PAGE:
Although the UK is no longer mandated to enforce EU AMLDs, UK AML law is likely to meet, if not exceed, European Union AML standards. The primary components of AML law in the UK are the Proceeds of Crime Act 2002, the Terrorism Act 2000, the Money Laundering, Terrorist Financing, and Transfer of Funds (Information on the Payer) Regulations 2017, and the Money Laundering and Terrorist Financing (Amendment) Regulations 2019. AML law is now being reviewed as part of the Economic Crime Plan 2019--2022, with analyses of data sharing, the suspicious activity reporting (SAR) regime, and AML efficacy all underway.

AML Regulations in the US

The primary law in the United States managing AML has changed over time, from the Bank Secrecy Act of 1970 (BSA) through the Money Laundering Control Act of 1986 and components of the US PATRIOT Act of 2001. Smaller adjustments, such as the addition of virtual currency providers in 2013 and the Client Due Diligence Rule, which mandates client identification in 2016, have also been made.

At the end of 2020, the United States approved a series of laws that made significant adjustments and enhancements to the AML standards. Some of the additional criteria, such as a national beneficial owner register and whistleblower protections, bring the United States into line with existing EU legislation.

On the other hand, some new legislation goes beyond the European Union and may affect EU enterprises. One example is increased fines under the Anti-Money Laundering Act (AMLA). They make it illegal to knowingly conceal or misrepresent a material fact about the right or control of assets for PEPs from or to a financial organization and counterfeit an earthly truth about the source of funds in a transaction involving an entity that is a primary money laundering concern.

What Has Changed in 2021?

  • FinCEN - On January 1, 2021, the Anti-Money Laundering Act 2020 became US law.
  • UAE – In accordance with FATF standards, the Central Bank published many regulatory guidelines to improve the efficiency and resilience of its banking and financial system. A new Fundraising Regulatory Law is also prepared to combat money laundering through non-profits.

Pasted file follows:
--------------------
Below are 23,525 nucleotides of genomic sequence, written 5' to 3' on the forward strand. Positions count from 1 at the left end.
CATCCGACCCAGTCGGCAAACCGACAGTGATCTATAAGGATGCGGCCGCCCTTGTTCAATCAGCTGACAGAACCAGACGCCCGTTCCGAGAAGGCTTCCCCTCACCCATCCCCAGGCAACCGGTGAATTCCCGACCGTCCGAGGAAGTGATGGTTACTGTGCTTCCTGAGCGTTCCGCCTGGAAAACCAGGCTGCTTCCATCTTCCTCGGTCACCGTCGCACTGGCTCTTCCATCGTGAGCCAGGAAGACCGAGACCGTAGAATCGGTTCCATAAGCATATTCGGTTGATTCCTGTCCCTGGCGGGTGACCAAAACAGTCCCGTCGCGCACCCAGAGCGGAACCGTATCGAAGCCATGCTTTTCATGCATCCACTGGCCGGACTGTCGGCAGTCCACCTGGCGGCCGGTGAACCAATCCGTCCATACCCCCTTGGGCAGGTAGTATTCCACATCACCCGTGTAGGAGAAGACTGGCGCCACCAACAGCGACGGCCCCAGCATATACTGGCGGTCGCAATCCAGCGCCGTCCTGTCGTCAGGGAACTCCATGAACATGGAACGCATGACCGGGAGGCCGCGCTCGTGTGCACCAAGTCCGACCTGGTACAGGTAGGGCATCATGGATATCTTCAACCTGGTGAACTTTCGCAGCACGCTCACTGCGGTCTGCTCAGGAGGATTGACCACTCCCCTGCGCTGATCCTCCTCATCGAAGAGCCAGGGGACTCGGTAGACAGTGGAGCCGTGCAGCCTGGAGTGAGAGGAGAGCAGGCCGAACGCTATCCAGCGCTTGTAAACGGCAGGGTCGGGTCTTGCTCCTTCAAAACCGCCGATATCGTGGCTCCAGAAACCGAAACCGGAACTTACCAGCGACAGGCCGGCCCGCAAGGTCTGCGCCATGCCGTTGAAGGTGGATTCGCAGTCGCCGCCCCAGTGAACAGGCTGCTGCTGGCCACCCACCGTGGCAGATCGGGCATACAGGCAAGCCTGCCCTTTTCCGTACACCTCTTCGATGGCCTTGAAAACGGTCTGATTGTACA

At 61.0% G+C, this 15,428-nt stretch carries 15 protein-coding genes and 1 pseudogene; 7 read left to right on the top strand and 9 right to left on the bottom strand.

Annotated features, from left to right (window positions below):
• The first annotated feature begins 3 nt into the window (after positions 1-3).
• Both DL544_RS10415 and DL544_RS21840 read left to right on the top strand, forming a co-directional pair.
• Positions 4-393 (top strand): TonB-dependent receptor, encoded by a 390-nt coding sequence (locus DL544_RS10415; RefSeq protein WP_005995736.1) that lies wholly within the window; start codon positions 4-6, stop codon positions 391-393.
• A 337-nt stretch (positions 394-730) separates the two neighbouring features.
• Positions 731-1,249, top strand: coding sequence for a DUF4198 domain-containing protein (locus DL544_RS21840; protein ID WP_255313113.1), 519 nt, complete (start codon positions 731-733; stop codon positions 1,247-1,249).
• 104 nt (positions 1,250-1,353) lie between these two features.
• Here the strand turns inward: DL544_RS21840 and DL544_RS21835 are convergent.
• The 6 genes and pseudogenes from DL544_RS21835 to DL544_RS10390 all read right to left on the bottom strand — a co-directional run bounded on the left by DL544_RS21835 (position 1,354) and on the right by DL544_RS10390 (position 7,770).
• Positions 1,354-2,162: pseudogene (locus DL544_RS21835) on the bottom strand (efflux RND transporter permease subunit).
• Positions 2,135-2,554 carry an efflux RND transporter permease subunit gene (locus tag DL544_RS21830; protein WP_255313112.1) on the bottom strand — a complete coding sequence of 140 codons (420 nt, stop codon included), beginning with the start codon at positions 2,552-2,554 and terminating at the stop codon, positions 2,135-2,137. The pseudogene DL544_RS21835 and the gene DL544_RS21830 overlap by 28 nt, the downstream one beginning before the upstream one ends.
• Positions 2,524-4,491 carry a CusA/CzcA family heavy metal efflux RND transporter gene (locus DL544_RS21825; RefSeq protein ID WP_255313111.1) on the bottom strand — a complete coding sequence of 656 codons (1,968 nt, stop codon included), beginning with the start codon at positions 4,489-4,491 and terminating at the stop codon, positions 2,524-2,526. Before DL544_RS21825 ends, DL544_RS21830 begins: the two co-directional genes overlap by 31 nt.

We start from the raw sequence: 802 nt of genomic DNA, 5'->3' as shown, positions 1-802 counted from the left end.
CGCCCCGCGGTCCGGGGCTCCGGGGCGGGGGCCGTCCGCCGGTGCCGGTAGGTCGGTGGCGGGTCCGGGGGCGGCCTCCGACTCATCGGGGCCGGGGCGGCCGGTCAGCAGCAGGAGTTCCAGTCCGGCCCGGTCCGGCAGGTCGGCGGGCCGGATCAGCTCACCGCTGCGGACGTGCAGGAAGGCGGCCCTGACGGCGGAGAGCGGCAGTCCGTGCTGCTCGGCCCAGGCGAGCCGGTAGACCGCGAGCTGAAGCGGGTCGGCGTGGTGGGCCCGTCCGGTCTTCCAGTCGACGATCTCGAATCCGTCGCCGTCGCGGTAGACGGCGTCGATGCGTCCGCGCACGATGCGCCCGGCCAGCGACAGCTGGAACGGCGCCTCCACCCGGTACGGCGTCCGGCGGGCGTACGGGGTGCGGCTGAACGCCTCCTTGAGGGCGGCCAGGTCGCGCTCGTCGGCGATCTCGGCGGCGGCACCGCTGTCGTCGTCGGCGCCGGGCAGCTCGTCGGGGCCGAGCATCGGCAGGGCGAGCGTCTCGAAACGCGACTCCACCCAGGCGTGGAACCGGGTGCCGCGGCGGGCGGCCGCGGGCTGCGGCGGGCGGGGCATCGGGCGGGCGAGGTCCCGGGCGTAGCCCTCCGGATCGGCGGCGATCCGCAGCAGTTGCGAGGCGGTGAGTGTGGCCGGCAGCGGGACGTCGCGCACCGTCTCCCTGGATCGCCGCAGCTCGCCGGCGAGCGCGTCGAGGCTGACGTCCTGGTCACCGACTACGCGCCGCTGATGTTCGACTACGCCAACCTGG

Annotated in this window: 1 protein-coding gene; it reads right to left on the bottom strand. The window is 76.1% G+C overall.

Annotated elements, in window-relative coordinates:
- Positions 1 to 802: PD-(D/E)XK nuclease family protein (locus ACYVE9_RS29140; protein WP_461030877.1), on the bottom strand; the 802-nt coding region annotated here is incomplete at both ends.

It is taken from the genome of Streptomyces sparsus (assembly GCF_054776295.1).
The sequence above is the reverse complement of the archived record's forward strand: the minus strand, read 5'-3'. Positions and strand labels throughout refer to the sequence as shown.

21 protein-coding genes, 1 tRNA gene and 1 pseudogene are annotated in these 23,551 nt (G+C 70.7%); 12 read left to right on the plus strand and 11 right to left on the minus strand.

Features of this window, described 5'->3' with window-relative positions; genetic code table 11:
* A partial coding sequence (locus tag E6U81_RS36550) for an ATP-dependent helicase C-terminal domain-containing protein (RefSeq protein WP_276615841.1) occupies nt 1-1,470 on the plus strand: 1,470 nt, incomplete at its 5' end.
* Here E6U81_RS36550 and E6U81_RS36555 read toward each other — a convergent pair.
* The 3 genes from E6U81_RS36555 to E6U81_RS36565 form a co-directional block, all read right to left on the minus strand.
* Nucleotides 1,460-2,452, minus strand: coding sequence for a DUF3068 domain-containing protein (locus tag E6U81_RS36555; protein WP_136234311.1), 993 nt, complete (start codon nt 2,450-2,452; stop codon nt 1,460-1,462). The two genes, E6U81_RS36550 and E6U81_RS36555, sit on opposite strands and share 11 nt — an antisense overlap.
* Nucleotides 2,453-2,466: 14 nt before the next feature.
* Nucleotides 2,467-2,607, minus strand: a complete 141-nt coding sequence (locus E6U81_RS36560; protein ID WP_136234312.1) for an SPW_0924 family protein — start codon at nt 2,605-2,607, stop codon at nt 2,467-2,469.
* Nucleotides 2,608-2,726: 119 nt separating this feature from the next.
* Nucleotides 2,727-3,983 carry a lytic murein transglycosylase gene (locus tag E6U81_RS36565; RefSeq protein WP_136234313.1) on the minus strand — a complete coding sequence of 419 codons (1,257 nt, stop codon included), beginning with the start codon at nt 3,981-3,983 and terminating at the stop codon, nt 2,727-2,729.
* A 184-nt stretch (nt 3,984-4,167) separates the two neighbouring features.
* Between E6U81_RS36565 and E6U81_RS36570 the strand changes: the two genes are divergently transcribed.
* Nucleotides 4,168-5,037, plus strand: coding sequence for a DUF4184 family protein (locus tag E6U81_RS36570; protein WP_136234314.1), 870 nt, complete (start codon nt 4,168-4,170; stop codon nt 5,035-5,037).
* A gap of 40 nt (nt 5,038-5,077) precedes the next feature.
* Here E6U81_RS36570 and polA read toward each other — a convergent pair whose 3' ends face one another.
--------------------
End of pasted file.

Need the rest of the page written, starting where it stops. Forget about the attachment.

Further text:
• EU - Following the implementation of 6AMLD at the end of 2020, regulated businesses were required to show conformity by 3 June 2021. In addition, a new supervisory authority and new AML/CFT regulations were announced for 2024.
  • MAS – The Malaysian Monetary Authority (MAS) announced the launch of a digital platform and enabled a regulatory framework for financial institutions to share important information on clients and transactions to combat money laundering, terrorist funding, and proliferation financing.
  • UK – As a result of a modification to the Money Laundering, Terrorist Financing, and Transfer of Funds  Regulations 2017, Ghana is no longer classified as a high-risk nation for enhanced customer due diligence. It also added Haiti, Malta, the Philippines, and South Sudan to high-risk countries.

What Will Happen in 2022?

There is no doubt that there will be much more digital change, particularly among financial organizations that continue to rely on antiquated systems. Integrating new technology into existing systems is conceivable and rather simple, thanks to the capabilities of application programming interfaces (APIs). As more businesses recognize this, we will see even more digitalization. This implies increased use of AI, more automation, more integrated AML procedures, and greater market confidence in adopting new technologies to combat financial crime.